SPRINGFIELD, Mass. (WWLP) – 22News is working for you with our team coverage from across Springfield, breaking down what’s at stake in each race, and how residents are bringing out the vote.
Supporters came out to Mayor Domenic Sarno’s campaign headquarters, following the preliminary election. Mayor Sarno did come out ahead of the other four candidates in this preliminary election and will tackle the most as we head toward the general election.
Sarno is the city’s longest-serving Mayor and was first elected in 2007. He points to rebuilding the city after the 2011 tornado, increasing the high school graduation rates in the public schools, and making Springfield the first city to initiate body cameras for police as some of his major accomplishments.
And 22News spoke with another mayoral candidate, Springfield City Councilor Justin Hurst. Hurst has been saying his whole campaign that, quote ” the time has come for new leadership in Springfield.’
Hurst has been serving the city of Springfield on the city council, first elected to the Council in 2013, and is currently serving his 4th term. He has been running a platform to address gun violence in the city of Springfield, reducing taxes, eliminating the trash fee, as well as investing in city youth. 22News spoke with Hurst about about how he will connect with voters.
“My hope is to convince them to support the alternative. Clearly, they felt they wanted to support change, they needed change, and that’s why they supported a candidate, my hope is they will in turn believe in our vision and we can move the city of Springfield forward together, said Hurst.”
Hurst has secured his spot in the mayoral race.
Jesse Lederman held his election party at the Eagles Club Tuesday night. At Lederman’s Election party, people were there eating and there was some music playing in the background while everyone waited for all the votes to come in.
As of this time, Lederman who was also city council president has 1,344 votes which is 9.02 percent, according to the city’s vote summary. And since candidates can’t be on the ballot twice, running for mayor and being on the city council, there will be some open positions on the council. Once Lederman’s term ends at the end of the year, a new council will be elected. And prioritizes the quality of life for all residents.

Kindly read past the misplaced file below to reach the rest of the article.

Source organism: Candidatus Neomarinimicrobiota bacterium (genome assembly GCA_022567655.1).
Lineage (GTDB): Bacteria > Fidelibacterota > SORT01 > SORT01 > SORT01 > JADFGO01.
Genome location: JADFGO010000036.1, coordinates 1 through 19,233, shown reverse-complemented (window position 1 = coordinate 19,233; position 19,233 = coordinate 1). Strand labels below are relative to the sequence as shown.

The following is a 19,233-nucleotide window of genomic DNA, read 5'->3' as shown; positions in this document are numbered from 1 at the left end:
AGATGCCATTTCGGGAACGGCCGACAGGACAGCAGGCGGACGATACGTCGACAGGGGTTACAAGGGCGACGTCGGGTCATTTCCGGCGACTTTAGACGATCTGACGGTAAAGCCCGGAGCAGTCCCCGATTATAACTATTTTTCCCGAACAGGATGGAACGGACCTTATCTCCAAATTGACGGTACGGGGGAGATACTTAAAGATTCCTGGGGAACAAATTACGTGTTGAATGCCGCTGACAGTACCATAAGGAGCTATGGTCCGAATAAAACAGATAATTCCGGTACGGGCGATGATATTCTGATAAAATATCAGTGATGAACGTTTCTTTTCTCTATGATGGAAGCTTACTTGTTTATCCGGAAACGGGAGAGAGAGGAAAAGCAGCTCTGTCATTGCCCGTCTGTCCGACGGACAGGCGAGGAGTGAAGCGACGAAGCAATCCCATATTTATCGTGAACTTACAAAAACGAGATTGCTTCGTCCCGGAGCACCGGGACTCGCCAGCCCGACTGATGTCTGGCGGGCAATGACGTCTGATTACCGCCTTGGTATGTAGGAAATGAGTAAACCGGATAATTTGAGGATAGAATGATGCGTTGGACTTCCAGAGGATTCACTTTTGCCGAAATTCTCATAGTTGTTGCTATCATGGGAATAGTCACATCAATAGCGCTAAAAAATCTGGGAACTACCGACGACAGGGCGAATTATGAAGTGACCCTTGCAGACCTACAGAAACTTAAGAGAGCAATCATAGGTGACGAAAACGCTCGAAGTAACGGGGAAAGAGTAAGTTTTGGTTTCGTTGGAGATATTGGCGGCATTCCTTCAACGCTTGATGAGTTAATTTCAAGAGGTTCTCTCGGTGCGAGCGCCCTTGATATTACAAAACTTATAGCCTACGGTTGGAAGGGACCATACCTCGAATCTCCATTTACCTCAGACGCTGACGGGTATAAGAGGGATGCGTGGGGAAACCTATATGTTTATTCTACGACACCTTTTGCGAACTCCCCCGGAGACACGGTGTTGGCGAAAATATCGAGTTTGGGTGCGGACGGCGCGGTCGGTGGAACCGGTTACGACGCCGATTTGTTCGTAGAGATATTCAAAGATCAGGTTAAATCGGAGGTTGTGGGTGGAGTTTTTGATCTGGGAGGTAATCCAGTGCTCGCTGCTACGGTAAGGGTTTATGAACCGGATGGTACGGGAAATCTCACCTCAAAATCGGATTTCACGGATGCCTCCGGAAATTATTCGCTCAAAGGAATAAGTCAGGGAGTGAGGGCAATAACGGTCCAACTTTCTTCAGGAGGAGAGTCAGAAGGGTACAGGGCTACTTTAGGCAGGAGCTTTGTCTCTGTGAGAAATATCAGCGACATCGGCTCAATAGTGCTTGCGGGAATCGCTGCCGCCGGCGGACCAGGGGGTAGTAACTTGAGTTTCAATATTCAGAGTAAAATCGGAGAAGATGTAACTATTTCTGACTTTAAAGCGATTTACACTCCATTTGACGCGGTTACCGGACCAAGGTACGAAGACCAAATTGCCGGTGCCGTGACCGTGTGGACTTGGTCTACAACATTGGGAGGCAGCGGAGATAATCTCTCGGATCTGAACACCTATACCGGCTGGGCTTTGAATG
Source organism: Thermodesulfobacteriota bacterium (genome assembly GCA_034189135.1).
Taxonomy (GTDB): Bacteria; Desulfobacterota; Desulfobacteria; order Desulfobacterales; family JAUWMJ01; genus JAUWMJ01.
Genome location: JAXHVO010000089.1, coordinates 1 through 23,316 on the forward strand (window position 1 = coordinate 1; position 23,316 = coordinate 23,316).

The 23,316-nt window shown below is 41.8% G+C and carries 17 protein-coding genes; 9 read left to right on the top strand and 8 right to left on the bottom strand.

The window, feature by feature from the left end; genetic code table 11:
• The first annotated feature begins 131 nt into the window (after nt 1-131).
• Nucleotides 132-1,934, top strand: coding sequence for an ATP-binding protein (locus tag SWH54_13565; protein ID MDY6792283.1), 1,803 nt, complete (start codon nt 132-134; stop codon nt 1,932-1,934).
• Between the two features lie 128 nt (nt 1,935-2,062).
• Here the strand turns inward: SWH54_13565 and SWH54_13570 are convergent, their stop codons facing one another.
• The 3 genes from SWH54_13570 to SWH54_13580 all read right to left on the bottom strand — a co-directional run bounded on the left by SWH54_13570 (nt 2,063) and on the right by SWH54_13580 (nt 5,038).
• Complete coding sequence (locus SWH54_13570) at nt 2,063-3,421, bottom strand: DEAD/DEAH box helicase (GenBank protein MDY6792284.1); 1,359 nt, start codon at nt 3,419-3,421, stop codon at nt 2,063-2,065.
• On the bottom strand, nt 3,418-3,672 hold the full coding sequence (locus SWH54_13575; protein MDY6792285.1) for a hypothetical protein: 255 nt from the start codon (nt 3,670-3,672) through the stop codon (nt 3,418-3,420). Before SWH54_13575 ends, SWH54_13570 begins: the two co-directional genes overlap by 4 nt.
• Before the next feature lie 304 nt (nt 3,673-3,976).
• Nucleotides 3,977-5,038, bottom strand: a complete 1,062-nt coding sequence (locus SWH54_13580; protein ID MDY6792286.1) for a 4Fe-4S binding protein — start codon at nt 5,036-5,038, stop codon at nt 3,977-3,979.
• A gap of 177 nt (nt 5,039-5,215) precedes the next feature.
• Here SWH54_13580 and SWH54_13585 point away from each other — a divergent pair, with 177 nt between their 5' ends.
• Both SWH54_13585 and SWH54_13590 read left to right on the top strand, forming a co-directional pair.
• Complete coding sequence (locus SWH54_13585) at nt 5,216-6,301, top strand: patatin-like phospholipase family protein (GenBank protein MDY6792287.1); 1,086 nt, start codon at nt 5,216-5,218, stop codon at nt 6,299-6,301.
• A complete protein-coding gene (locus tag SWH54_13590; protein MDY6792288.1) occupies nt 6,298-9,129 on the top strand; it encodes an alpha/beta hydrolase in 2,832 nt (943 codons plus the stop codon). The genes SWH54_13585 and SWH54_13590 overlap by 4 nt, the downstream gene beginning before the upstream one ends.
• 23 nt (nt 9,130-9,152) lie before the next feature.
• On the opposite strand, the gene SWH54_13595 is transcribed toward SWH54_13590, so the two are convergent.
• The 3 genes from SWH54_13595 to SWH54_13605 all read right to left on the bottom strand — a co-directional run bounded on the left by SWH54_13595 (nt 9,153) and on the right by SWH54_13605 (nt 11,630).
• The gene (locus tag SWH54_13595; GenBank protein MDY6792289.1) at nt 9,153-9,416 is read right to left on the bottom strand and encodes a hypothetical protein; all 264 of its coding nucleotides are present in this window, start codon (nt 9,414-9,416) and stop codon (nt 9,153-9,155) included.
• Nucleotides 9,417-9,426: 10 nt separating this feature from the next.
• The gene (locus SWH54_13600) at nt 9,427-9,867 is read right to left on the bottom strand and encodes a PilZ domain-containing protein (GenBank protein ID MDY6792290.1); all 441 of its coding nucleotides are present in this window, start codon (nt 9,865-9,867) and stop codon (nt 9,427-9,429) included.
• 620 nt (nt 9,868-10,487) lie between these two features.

“This is not the result that we were hoping for here at team Jesse but I am very proud of the campaign that we ran throughout this year, certainly ran a campaign focused on bringing forward solutions to the challenges that our city faces,” said Lederman.
According to Lederman, he ran for mayor to build a local government that meets the needs of all Springfield neighborhoods and lives up to the city’s history of innovation and progress. And prioritizes the quality of life for all residents.
Lederman says he still hopes to see some changes throughout the city.
Ramos and his team had set up at Solmar as they awaited the final vote count this Tuesday evening. State Representative Orlando Ramos, a former city councilor, announced his mayoral run back in February.
He has represented the 9th Hampden District in the Massachusetts House of Representatives since 2021. Ramos was joined by a number of supporters here Tuesday night, all expressing the same hope for a crackdown on crime and increased economic development, no matter who took the seat on November 7th. Ramos had focused much of his campaign on addressing public safety issues, caring for seniors, and improving the overall quality of life.
Ramos will not be participating in the election come November.
As part of the preliminary election for Springfield mayor, Dr. David Ciampi addressed voters as well this Tuesday evening.
Ciampi was one of five candidates seeking to be elected Springfield’s mayor for the next four years. Ciampi and his supporters held signs Tuesday night, greeting voters Outside Rebecca M. Johnson School.
As part of his campaign, Ciampi called for a carnival, which would generate money for the city and increase visibility for small businesses. Additionally, he explained to us his desire to leverage his expertise as a psychotherapist to reduce crime and create a positive social change in the city.
“The root cause is real poverty and behavioral health challenges and if we can tackle those two issues poverty and mental health then we have a good fighting chance of improving the quality of life here in the city,” said Ciampi.
Ciampi will also not be participating in the election come November.
WWLP-22News, an NBC affiliate, began broadcasting in March 1953 providing local news, network, syndicated, and local programming to western Massachusetts. Follow 22News on Facebook, Twitter, and Instagram.